The Massachusetts Water Resources Authority (MWRA) was suffering from a crisis of public confidence and badly outdated technology when Stephen Estes-Smargiassi arrived there in 1987.
“In the late ’80s, we used to tell community groups that we had a well-designed 18th-century water system—operating on the cusp of the 21st century,” Estes-Smargiassi says. “We worked hard to explain how we were improving the water system without scaring someone into asking ‘Wait, what’s wrong with it now?’”
During his 30 years at the MWRA, Estes-Smargiassi has worked on issues like promoting water conservation, decreasing lead levels in drinking water, and improving hurricane preparation. An early challenge was just explaining projects to the general public—and justifying their cost. For example, a $3.8 billion upgrade to the Deer Island Waste Water Treatment Plant, first built in 1968 on one of Boston’s harbor islands, brought in 21st-century technology that increased capacity and protects Boston Harbor from raw sewage overflow. One improvement: a gravity-powered outfall tunnel that delivers treated water 10 miles out into the ocean. He has worked on national efforts to minimize drinking-water contamination from lead water pipes ever since collaborating with Boston public health officials, community activists, and Boston Children’s Hospital to find solutions to Boston’s own problem with corroded pipes in the early 1990s.
“A huge benefit of my MIT education was being able to connect the dots between different disciplines,” says Estes-Smargiassi, who majored in civil and environmental engineering. “To solve problems, you need different people in the room. That kind of broad thinking helped me to work and communicate with a diverse range of people.”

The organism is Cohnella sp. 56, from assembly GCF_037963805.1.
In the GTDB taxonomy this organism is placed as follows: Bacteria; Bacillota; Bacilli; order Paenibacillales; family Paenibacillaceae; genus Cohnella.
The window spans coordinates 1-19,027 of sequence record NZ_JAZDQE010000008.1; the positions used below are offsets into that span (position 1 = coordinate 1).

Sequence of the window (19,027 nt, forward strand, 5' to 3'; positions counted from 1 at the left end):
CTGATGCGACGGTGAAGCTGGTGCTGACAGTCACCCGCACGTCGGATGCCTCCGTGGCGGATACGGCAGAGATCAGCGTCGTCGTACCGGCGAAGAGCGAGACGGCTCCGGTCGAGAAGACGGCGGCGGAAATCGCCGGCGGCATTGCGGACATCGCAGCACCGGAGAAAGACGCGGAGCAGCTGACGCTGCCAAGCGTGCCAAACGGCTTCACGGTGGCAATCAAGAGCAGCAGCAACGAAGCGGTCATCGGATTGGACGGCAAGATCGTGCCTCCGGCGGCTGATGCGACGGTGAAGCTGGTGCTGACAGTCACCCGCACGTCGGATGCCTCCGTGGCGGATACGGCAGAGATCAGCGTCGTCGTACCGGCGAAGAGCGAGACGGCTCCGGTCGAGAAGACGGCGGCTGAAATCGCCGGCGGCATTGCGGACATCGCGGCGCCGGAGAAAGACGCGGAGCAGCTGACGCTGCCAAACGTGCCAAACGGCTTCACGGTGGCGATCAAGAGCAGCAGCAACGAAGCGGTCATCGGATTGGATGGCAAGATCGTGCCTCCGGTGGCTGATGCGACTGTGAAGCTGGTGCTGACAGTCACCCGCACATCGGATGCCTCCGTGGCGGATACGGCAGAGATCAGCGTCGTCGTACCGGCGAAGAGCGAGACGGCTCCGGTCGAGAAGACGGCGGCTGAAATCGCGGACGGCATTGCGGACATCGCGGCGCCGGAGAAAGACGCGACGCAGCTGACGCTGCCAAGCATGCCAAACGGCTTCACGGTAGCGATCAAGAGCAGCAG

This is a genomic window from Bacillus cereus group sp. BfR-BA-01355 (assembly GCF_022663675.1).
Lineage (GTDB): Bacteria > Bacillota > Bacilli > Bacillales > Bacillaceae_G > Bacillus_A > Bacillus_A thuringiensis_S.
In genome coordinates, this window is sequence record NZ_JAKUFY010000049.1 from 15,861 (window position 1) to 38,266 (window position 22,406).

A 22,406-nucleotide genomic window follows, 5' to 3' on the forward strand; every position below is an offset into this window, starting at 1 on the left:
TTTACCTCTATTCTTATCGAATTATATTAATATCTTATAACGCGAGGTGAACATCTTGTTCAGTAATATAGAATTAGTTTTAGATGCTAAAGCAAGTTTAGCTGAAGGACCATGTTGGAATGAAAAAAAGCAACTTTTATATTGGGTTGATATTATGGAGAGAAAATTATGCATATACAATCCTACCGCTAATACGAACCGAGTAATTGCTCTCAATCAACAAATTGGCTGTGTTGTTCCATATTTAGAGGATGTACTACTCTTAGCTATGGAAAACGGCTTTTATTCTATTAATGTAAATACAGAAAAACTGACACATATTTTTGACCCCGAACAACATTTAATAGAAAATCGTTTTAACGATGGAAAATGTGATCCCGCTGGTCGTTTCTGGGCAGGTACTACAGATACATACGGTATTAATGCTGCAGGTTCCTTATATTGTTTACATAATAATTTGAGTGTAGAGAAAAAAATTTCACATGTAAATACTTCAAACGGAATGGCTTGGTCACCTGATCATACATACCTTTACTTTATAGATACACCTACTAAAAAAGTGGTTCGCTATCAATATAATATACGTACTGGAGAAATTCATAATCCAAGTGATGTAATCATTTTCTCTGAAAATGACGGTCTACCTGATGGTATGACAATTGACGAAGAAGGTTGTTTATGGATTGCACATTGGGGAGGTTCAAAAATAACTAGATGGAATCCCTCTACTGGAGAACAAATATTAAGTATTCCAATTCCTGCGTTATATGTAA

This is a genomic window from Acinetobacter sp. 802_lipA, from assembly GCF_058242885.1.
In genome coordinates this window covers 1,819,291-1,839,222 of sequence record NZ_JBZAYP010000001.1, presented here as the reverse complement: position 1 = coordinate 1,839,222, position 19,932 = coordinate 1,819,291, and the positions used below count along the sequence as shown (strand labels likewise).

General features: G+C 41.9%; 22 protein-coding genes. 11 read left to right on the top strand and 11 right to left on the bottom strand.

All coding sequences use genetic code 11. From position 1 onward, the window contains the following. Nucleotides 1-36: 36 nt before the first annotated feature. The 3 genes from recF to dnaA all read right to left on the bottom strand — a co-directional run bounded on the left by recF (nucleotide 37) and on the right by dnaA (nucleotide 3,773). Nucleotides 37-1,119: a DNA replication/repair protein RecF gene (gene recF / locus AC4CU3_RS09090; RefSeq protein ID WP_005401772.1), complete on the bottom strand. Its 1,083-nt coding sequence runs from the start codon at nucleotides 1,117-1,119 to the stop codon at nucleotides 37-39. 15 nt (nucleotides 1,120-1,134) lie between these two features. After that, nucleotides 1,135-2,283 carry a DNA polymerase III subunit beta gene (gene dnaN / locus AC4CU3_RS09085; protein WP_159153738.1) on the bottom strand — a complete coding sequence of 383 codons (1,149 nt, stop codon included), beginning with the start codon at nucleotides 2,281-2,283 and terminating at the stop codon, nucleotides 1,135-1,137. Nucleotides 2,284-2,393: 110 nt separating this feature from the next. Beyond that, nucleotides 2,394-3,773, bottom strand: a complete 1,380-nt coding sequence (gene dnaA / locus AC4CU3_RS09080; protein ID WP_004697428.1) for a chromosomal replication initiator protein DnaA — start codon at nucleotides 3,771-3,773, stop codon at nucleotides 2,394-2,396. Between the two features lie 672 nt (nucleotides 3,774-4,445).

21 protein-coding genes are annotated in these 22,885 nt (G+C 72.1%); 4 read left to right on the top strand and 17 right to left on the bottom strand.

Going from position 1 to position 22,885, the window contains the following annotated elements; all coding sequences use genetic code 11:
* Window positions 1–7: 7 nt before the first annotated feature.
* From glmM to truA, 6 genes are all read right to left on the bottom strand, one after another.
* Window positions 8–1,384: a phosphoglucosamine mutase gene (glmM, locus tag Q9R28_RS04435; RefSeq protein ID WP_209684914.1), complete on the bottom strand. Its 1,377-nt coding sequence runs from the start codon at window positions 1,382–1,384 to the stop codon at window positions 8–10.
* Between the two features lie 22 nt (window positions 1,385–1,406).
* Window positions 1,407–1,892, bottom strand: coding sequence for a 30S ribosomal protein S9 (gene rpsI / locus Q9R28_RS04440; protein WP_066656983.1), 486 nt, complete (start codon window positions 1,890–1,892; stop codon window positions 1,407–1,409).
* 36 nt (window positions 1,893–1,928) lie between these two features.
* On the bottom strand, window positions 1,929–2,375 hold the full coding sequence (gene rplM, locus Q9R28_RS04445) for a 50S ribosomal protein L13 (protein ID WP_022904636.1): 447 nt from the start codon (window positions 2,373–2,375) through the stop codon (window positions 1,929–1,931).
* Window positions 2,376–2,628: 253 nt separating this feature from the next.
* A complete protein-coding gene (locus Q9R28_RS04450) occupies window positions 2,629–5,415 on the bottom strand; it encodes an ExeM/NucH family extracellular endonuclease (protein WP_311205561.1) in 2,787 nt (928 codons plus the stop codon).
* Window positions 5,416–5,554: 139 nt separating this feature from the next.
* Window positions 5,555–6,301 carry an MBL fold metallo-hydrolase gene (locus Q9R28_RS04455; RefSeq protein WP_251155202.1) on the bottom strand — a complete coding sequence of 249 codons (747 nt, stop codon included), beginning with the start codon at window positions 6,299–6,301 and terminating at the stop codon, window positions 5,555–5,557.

A huge benefit of my MIT education was being able to connect the dots between different disciplines. That kind of broad thinking helped me to work and communicate with a diverse range of people.
Now the MWRA’s director of planning and sustainability, he balances real-time challenges such as microbial threats with long-term planning like figuring out how to cope with rising sea levels. “My role as a planner is to think 30 to 40 years in the future, working on how we can maintain our assets, prepare for new regulations, and meet our customers’ evolving expectations,” he says.
The challenges of climate change and sea-level rise are particularly interesting, says Estes-Smargiassi. The MWRA must be prepared for both their impact on the water supply and their physical effect on the MWRA’s wastewater facilities along the Massachusetts coast. An example of foresight was building the Deer Island plant a couple of feet above ground to make it safer during storms, a feature that will help preserve the building if ocean levels rise.
“They say a good engineer can solve a problem for $1 that someone else could solve for $10, and we need to continue to anticipate and solve problems,” says Estes-Smargiassi, who looks forward to the challenges ahead. “But I’m proud of the things we’ve already accomplished, like clean water and a cleaner harbor, that affect people’s day-to-day lives.”
This article originally appeared in the January/February 2018 issue of MIT Technology Review magazine.